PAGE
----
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When You Mess Up an Interview

You were so excited to get an interview.  It felt like success was within your grasp but from the moment you sat down, nothing went as planned.  Your words came out wrong and even though you know that you are perfect for the job, it didn't come through when you were answering the questions.  Now you feel like you had a chance and you blew it.  Given that it takes so much time and effort to even get an interview, it is extremely frustrating when you don't perform well.  You may be starting to feel like nobody is ever going to hire you.  Don't despair; job interviews are tough and this is all part of the process.  Here are some steps that will help you get back on track:

Don't lose hope.  Since you can't read the interviewer's mind, you don't know for sure how they perceived you.  You may have performed better than you think.  The interviewer may not have even noticed the mistakes that you think you made.  You could be worrying about nothing. 

Be open.  The thank you letter is a good opportunity to address any concerns that the employer might have.  If there is a question that you don't think that you answered well, you can include a short answer in your thank you note.  Also, if you feel that you didn't highlight some of your key strengths, you can do that now.  You could say something like "In my excitement of interviewing for this unique opportunity, I forget to mention that I have extensive experience in..."

Mention your strengths.  Since you don't feel great about your interview performance, you need to work a little harder at selling your skills.  Remind them of why you are a great fit for the job. 

Learn from it.  Although this may be a bit painful, it is important that you take the time to reflect on what went wrong.  Should you have spent more time preparing for the interview?  Did you talk about something that you shouldn't have mentioned?  Should you have more specific examples of your accomplishments ready?  Did you simply freeze up?  Once you identify where you went wrong, you can better prepare yourself for next time.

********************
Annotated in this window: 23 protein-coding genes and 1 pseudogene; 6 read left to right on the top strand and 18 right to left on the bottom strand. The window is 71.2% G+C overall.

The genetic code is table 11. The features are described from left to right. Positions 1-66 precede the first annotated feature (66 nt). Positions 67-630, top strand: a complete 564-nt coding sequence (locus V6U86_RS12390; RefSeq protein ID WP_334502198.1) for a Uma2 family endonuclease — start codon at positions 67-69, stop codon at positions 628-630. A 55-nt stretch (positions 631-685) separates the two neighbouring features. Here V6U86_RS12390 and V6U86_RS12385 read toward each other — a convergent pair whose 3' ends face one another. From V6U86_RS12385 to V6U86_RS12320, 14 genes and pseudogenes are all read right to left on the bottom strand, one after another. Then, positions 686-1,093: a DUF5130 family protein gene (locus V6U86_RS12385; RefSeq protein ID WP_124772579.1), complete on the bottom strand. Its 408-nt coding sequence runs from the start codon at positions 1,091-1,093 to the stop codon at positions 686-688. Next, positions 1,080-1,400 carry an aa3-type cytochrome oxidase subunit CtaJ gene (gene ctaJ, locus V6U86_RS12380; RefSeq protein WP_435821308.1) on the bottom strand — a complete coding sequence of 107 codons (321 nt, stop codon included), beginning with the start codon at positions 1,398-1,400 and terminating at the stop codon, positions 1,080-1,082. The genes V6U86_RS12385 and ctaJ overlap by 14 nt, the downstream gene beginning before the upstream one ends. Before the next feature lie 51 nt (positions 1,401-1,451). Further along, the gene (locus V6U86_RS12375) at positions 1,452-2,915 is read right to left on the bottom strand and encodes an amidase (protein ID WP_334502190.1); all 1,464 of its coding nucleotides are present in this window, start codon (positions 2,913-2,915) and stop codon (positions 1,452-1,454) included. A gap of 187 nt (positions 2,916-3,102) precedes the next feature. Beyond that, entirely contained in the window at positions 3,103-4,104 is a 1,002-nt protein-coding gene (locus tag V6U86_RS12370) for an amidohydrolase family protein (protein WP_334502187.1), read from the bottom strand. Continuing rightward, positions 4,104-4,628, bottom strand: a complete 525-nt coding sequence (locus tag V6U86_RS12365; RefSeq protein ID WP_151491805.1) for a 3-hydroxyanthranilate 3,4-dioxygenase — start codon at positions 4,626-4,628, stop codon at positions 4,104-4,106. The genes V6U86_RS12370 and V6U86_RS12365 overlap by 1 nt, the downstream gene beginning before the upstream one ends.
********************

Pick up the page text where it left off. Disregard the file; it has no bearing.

Move on.  After you send the thank you letter, there isn't much else that you can do.  There is no sense in analyzing everything that you said and did at the interview because it won't change anything.  Instead try to focus on finding other opportunities.  That way you'll be thrilled if they call you but if they don't, you'll already have a few more irons in the fire. 

Job interviews are hard for everyone.  The interviewer is asking you all sorts of questions that are designed to expose your weaknesses and while answering those questions you are expected to sell yourself.  If you walk away from the interview feeling stressed, then you are probably doing something right.  Keep in mind that your goal for this whole process is to find a job that is a good fit for you.  If it truly is the right fit, the employer will see past the little nervous mistakes and will focus on your great personality and all the skills that you have to bring to the position. 


(Written by Karen Bivand, Image by